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Differences of philosophical/spiritual terms: Spirit, Soul, Demon, Angel, God, Creator, and more...

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posted on Jul, 23 2012 @ 08:15 AM
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The answer is really simple, I don't understand why there is so much confusion with these words. I am not talking about the "etymology" (origin) of the word, but its actual meaning in usage (with maybe an example sentence).

The word "Spirit" ultimately comes from The Latin word "spirare" which means "to breathe". The word "spiritus" which means Spirit in Latin, was also a word used for "wind", "inhalation", or "mood". Which is why today spirit is associated with emotion.

People say things such as "In the spirit of brotherhood", for example.


The word "Soul" is the same concept, but it comes from a Germanic Origin. The word for Soul in Proto-German was "saiwalo" which comes from the word "saiwaz" which means sea. This is because the sea was supposed to be the stopping place of the soul before birth or after death. The word "soul" was also used for the word "person", so, this word basically means "individual" or "personality" which was believed by The Proto-Germanic Speakers to be independent of the body.

The word "Ghost" also comes from a Germanic Origin. It was used by Old Western Germanic Languages in the sense of a "supernatural being" such as an "angel" or "demon". In old Latin Christian Writings where The Holy Spirit was called "Sancti Spiritus" (Holy Spirit), this was translated as "Holy Ghost" instead.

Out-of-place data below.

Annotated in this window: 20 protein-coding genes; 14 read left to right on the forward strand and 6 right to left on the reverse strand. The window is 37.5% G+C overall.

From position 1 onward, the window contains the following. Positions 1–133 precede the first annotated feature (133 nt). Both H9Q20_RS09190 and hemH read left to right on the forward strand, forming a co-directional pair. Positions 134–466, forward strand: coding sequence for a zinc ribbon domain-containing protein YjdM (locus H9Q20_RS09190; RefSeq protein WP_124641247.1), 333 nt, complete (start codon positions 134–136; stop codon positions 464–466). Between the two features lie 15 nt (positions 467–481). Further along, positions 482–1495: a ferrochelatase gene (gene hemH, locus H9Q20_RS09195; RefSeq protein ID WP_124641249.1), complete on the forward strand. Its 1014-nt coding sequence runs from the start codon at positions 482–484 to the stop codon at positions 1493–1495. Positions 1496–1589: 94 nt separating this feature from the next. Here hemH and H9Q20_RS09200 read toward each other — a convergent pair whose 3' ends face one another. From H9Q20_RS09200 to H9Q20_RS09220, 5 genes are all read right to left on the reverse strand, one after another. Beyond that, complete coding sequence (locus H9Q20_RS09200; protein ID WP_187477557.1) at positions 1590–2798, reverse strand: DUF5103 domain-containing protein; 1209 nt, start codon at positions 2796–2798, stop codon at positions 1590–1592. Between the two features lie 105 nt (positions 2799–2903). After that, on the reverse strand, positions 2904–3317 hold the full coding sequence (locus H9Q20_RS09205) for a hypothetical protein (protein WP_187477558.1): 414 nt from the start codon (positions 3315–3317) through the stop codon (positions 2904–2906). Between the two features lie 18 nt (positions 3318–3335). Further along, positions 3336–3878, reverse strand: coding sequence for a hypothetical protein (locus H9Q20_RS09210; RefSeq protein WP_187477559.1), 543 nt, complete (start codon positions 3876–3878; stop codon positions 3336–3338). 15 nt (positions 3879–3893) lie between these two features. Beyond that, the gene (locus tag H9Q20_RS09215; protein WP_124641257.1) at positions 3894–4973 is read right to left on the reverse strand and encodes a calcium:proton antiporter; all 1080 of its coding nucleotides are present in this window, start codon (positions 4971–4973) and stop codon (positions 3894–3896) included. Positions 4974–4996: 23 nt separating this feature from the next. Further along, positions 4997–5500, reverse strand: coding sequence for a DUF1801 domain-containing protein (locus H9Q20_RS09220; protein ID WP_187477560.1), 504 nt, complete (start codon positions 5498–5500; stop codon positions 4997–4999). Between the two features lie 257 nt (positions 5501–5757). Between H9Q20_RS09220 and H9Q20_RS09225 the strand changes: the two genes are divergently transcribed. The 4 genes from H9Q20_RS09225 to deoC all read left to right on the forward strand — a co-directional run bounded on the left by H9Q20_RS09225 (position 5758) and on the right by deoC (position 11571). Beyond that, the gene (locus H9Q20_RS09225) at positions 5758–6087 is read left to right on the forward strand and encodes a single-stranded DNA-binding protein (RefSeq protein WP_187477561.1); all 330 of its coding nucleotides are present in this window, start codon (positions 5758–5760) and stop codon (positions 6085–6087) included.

The word "Angel" literally means "messenger". It is not necessarily a spirit. This is a being which brings a "message" to the people from a deity. It comes from The Greek Word "angelos" which means "messenger, envoy, one that announces,". This is why in The Bible, the beings who follow Satan are called "Satan's Angels". In modern times, this word is associated with a loving spiritual being.

The word "Demon" comes from The Ancient Greek Word "daimon" which meant "guiding spirit" or "lesser god". These beings were powerful supernatural beings but they were below the power of The Gods. When Christianity dominated the world, all gods were considered to be below The Christian God, so they were all called "demons"

The word "Alien" comes from The Latin Word "alienus" which meant "of another, foreign". These are beings that came from one place to another. They are "foreign" to the place they arrived.


The word "Devil" comes from Ancient Greek "diabaulus" which meant an "evil spirit" or "false god". Later it began to be used in The Judea-Christian sense of "The Slanderer" or "The Accuser".

The word "Satan" comes from The Ancient Hebrew word "Satan" which means "adversary" or "one who plots against another (in other words, an enemy)". It was also used as a verb to mean "to show enmity to" or "to oppose" or "to plot against". Later this word became personified as a being rather than a concept.

The word "God" comes from The Proto-IndoEuropean word "ghut" which meant "that which is invoked". It later began to mean "deity (one of divine nature who is worshiped)"

The word "Creator" comes from The Latin Word "creator" which meant "author", "founder" or, "creator". Later it began to mean "supreme deity".

The word "Consciousness" means "internal knowledge" from "conscious" + "ness" (state of being aware).

The word "Mind" is of Germanic origin meaning "memory", "remembrance", "intellect", "thought", "purpose" or "intention".

The word "Good" comes from an origin meaning "having the right or desirable quality".

The word "Bad" comes from an origin (Old English) meaning "inferior in quality".

The word "Evil" was the most comprehensive adjectival expression of disapproval, dislike or disparagement. In Old English, it meant "extreme moral wickedness".


Hopeful this helped you a lot, on all of these Philosophical / Spiritual terms if you did not know how to distinguish.




posted on Jul, 23 2012 @ 08:33 AM
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Thank you for the informative post!

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